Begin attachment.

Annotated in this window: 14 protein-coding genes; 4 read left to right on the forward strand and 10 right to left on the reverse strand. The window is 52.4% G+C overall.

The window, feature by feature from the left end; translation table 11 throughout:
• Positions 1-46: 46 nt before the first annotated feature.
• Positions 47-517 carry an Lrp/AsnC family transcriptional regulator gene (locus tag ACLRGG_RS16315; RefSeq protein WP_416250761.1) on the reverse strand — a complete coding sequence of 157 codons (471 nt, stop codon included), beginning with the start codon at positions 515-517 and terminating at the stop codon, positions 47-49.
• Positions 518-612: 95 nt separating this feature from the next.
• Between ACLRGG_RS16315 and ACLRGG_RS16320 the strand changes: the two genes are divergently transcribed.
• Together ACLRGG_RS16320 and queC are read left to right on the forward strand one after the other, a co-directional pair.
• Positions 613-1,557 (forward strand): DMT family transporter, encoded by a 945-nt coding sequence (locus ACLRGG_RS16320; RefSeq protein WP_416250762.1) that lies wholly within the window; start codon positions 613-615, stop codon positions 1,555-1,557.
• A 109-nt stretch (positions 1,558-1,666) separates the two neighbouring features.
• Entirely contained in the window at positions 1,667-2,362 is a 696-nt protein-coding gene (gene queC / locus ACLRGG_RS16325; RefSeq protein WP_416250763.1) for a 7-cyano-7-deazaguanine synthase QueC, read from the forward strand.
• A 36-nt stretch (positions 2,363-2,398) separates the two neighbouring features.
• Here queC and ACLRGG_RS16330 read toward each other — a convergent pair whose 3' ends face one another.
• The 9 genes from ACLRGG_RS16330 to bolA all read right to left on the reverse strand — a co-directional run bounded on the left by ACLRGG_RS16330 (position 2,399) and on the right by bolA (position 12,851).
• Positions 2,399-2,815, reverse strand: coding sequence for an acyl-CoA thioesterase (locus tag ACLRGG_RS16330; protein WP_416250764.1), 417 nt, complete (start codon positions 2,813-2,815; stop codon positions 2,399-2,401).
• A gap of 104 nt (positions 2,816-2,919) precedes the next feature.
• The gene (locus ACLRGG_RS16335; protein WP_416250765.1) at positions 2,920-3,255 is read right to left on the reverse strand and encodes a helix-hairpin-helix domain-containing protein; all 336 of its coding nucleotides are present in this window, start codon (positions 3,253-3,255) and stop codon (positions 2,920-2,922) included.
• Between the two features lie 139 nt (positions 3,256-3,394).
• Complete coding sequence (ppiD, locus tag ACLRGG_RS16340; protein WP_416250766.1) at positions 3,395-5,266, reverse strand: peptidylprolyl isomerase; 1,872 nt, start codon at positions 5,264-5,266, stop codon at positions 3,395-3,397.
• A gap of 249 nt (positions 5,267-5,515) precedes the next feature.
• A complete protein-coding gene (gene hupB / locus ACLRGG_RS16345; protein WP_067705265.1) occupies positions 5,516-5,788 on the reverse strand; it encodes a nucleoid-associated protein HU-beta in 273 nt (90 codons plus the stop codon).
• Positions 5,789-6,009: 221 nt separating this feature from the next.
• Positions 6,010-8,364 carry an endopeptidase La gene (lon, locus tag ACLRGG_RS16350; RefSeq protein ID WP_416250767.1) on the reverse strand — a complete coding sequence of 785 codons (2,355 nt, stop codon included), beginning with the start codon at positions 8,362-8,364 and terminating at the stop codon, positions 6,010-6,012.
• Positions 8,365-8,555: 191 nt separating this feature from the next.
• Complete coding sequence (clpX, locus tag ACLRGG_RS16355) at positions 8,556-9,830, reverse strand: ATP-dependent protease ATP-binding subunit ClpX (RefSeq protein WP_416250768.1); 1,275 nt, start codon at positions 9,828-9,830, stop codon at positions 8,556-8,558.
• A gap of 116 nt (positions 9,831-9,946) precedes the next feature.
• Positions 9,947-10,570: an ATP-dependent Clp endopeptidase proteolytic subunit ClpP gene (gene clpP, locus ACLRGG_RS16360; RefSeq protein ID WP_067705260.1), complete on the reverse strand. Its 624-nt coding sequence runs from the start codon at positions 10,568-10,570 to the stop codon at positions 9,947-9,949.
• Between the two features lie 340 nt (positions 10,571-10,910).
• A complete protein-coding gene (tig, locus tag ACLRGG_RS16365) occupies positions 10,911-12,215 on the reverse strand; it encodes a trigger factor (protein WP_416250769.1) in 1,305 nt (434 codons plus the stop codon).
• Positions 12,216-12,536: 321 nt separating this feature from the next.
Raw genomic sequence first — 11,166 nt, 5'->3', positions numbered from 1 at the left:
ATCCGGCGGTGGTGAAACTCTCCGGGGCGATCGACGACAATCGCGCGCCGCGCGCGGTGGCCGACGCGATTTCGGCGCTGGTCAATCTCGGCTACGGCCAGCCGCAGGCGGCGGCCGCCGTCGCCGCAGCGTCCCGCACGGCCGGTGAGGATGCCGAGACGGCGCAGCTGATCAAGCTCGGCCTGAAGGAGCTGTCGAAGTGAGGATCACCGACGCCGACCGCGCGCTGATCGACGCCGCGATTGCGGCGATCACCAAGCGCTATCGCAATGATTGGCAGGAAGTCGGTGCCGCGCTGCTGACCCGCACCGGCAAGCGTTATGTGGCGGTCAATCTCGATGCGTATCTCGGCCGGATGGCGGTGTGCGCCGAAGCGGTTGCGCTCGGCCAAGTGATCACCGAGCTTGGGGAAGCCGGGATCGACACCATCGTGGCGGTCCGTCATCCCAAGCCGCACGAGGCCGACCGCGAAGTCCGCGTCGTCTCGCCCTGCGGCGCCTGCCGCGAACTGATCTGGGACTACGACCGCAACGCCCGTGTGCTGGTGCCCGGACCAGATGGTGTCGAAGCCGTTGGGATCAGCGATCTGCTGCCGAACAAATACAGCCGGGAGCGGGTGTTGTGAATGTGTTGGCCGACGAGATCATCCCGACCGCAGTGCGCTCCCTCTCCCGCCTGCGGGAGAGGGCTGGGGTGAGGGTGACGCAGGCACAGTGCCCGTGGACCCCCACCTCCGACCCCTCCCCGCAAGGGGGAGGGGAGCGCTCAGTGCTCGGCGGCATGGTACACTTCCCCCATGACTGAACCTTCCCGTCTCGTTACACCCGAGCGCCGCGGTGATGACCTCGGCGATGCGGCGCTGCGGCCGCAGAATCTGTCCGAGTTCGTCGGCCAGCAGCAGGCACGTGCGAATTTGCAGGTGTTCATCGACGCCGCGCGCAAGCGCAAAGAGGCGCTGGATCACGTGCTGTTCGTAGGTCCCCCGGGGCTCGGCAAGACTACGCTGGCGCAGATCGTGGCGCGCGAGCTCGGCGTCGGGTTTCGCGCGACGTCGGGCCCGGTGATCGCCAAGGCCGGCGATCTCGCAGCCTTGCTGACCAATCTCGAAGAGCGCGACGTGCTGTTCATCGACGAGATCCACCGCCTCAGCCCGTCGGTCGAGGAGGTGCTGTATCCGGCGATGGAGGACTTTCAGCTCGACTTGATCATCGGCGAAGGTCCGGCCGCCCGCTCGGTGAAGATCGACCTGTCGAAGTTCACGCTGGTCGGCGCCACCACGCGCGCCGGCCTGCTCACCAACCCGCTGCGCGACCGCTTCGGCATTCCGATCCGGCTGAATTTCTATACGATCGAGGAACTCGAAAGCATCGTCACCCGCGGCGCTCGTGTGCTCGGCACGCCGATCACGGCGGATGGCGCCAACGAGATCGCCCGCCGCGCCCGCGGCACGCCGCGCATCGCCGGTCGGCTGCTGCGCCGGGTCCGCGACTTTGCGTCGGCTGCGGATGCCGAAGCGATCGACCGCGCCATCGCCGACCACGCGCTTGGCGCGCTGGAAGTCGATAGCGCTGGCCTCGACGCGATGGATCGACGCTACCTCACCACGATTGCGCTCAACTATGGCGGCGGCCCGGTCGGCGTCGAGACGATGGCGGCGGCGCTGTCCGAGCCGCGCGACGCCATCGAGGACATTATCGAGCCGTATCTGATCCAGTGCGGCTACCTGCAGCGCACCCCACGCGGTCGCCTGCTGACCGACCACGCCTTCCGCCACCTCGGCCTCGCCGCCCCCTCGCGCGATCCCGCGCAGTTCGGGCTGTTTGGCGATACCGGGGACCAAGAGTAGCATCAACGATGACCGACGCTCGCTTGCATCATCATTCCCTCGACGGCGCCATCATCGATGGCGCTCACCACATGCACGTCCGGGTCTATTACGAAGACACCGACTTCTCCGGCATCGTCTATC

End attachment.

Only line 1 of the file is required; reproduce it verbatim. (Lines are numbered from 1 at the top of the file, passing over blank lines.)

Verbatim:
Annotated in this window: 14 protein-coding genes; 4 read left to right on the forward strand and 10 right to left on the reverse strand. The window is 52.4% G+C overall.